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Washington County supervisors are finding that a possible relocation of the county court is more complicated than they may have imagined.  And news staff at one newspaper is hoping unionizing will give them greater job security.

 

Those have been among the most read stories over the past week at the Virginia Public Access Project’s Va. News link.

 

More now from Fred Echols.

 

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The One that Didn’t Get Away: The Atlantic’s Largest Menhaden Fishing Fleet Faces Penalties

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Omega Protein’s fleed tied up at Reedville (Credit: Pamela D’Angelo)

Weather is always a factor for fishermen.

So this year, Omega Protein Corporation, which has the largest menhaden fishing fleet on the Atlantic Coast, followed the fish into the Chesapeake Bay rather than risk heavy seas. But in doing so they overstepped harvest limits.

Pamela D’Angelo reports.

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Some Campaigns Report Last-Minute Six-Figure Donations

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Credit: Chris Dlugosz via flickr.com / CC

Last minute money is streaming into some campaigns across Virginia.

Michael Pope has a look at the numbers.

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Mussels in Trouble: Nature’s Water Filters in Massive Die-Off

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  The mighty Pheasantshell mussel, the workhorse water filter of rivers (center) is experiencing mass die-offs in VA and other parts of the world. (Credit Kurt Holtz)

The freshwater mussel is nature’s river cleaner.  But every autumn, for three years running, there’s been a mass die off of one of the most important species.

Biologists say if this continues, it could be a warning sign for global river ecosystems.

Robbie Harris reports from the Virginia Tennessee border.

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With GOP Majority on the Line, Abortion Opponents are Mobilizing in Virginia

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There’s a lot at stake this November — when all 140 state lawmakers are up for election. One issue that’s energizing voters is abortion. Democrats say if they win the majority they’ll push to improve access to healthcare, including abortions.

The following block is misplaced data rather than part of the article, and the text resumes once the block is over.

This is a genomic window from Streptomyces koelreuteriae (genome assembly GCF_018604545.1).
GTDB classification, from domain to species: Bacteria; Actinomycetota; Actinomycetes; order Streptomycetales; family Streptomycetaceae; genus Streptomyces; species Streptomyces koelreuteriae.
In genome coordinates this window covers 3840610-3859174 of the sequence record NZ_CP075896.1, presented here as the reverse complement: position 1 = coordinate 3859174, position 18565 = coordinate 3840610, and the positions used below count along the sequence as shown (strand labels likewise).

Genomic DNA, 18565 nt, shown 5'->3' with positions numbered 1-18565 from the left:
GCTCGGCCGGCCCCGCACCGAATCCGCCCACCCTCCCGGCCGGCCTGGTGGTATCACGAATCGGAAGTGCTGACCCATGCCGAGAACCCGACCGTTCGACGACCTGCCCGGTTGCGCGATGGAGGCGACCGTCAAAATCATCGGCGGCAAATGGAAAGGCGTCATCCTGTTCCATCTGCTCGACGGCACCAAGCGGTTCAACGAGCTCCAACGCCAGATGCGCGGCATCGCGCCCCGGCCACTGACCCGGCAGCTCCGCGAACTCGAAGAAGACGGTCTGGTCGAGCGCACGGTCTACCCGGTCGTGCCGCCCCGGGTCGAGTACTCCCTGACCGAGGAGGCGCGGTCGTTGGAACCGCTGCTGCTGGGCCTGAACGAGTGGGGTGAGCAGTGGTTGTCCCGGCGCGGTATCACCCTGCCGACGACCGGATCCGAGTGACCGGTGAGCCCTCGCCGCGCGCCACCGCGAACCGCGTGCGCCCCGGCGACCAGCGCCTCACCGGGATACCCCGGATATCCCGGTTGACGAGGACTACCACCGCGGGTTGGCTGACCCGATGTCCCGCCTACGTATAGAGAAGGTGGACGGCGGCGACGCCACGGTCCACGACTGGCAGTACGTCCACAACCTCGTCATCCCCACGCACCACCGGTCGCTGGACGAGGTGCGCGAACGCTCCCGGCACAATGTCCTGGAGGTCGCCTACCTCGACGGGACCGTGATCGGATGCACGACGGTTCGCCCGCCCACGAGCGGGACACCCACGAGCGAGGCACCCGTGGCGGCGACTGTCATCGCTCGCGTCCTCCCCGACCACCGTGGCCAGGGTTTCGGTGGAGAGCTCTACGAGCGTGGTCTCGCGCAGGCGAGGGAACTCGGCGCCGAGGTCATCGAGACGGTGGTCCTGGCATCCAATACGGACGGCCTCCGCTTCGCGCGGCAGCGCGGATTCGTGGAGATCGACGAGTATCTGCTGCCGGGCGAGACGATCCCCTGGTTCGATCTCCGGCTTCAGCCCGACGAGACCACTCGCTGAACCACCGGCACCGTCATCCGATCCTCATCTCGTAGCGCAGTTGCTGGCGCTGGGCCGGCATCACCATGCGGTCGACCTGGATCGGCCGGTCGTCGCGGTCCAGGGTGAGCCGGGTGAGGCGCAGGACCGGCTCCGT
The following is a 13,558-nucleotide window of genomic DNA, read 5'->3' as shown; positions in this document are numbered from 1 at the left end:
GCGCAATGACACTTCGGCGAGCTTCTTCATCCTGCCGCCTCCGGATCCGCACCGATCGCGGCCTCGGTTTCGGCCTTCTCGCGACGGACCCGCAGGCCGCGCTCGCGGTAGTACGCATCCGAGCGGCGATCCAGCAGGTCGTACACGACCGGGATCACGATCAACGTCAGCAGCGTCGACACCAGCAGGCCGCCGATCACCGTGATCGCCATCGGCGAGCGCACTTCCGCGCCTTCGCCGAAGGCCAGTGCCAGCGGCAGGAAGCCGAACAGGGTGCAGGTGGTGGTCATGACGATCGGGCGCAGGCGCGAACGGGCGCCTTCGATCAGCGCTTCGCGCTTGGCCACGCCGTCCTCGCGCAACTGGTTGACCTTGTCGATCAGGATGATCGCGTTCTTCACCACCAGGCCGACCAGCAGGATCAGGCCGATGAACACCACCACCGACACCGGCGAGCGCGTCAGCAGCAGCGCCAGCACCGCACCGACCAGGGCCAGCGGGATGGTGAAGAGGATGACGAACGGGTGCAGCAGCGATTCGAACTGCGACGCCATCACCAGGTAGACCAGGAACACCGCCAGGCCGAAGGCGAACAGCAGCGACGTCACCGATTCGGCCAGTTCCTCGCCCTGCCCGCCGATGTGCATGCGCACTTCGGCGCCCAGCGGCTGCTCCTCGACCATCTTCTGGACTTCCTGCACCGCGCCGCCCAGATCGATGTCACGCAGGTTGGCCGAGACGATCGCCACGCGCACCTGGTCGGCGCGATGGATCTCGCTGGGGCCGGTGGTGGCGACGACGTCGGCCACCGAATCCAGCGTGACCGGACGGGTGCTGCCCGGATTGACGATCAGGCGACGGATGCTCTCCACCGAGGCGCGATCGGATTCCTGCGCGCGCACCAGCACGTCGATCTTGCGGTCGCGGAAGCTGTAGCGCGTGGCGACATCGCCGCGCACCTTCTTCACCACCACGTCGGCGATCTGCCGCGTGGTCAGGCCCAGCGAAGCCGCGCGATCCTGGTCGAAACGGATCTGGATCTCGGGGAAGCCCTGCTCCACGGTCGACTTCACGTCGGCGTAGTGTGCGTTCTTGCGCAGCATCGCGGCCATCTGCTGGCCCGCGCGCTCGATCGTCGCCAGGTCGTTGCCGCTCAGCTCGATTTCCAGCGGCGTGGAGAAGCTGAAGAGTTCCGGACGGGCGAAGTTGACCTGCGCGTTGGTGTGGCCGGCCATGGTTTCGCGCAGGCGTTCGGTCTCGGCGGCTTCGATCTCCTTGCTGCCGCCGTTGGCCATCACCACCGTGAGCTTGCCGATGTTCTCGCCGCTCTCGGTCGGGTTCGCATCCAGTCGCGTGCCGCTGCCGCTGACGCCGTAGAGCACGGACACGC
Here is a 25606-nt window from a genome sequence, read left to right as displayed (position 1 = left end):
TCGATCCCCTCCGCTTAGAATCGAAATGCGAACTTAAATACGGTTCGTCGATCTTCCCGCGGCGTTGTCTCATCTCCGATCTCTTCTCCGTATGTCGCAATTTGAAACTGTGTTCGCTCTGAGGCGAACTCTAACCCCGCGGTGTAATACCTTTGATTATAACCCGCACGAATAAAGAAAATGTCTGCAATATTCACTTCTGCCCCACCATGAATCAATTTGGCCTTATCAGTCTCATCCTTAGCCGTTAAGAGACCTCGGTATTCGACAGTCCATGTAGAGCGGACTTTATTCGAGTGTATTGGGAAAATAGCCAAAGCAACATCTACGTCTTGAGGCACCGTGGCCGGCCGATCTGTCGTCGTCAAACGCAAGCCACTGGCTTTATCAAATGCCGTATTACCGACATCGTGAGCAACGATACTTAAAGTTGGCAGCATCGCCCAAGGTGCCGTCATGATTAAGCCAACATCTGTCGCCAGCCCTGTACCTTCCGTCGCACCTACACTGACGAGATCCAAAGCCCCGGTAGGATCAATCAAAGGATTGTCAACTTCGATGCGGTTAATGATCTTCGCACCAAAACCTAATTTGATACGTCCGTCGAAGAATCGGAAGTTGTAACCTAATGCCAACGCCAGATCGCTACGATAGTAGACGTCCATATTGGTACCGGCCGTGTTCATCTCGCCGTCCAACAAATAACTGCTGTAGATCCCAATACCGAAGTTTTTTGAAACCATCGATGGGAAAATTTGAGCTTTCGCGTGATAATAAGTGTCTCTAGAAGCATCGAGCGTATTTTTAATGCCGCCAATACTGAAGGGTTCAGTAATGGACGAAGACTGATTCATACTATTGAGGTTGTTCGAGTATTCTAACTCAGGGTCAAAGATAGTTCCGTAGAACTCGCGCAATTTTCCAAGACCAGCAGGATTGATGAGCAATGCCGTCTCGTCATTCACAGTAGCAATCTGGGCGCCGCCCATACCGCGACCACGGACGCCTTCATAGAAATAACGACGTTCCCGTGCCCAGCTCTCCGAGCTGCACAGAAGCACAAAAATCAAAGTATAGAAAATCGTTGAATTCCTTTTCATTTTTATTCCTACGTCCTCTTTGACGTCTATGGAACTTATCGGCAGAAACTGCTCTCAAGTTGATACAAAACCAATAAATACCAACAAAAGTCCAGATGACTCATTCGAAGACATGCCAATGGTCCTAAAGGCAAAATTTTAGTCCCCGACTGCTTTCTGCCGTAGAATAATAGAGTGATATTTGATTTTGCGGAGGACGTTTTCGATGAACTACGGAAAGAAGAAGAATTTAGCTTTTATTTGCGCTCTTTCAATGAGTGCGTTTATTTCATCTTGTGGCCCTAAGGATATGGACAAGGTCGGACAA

As Mallory Noe-Payne reports, that has opponents of abortion rights working overtime for Republican candidates.

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Pre-School: It’s Not Babysitting Anymore

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  Jenna Conway, Virginia’s first Chief Readiness Officer
(Credit Sandy Hausman)

A statewide study found forty percent of Virginia’s 5-year-olds were not ready for kindergarten.

The governor – a pediatric neurologist – and his wife– a teacher– knew some of those kids would fall behind in school and never catch up.

That’s why they hired a chief school readiness officer and launched a 10 million-dollar program to study and fix the problem.

Sandy Hausman has that story.

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Va. News: 80-year old Charges tied to Alexandria Protest dropped, Chesapeake Bay Center closing

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A criminal case that grew out of attempts to integrate a public library has been resolved after 80 years. And an educational center on an island will close as the island goes under water.

Those been among the most read stories over the past week at the Virginia Public Access Project’s Va. News link.

More now from Fred Echols.

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VCU Grant: Helping Doctors Tackle Dangerous Drinking

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(Credit: Edson Hong via flickr.com / CC)

Unhealthy alcohol use is the third most common preventable death in America. And yet studies show that just a 90-second conversation with a doctor could make a difference.

Now Virginia Commonwealth Uuniversity will study how family doctors can do a better job addressing dangerous drinking.

Mallory Noe-Payne reports.

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Two Years Ago This Statehouse Race Was an Exact Tie, Now it’s a Rematch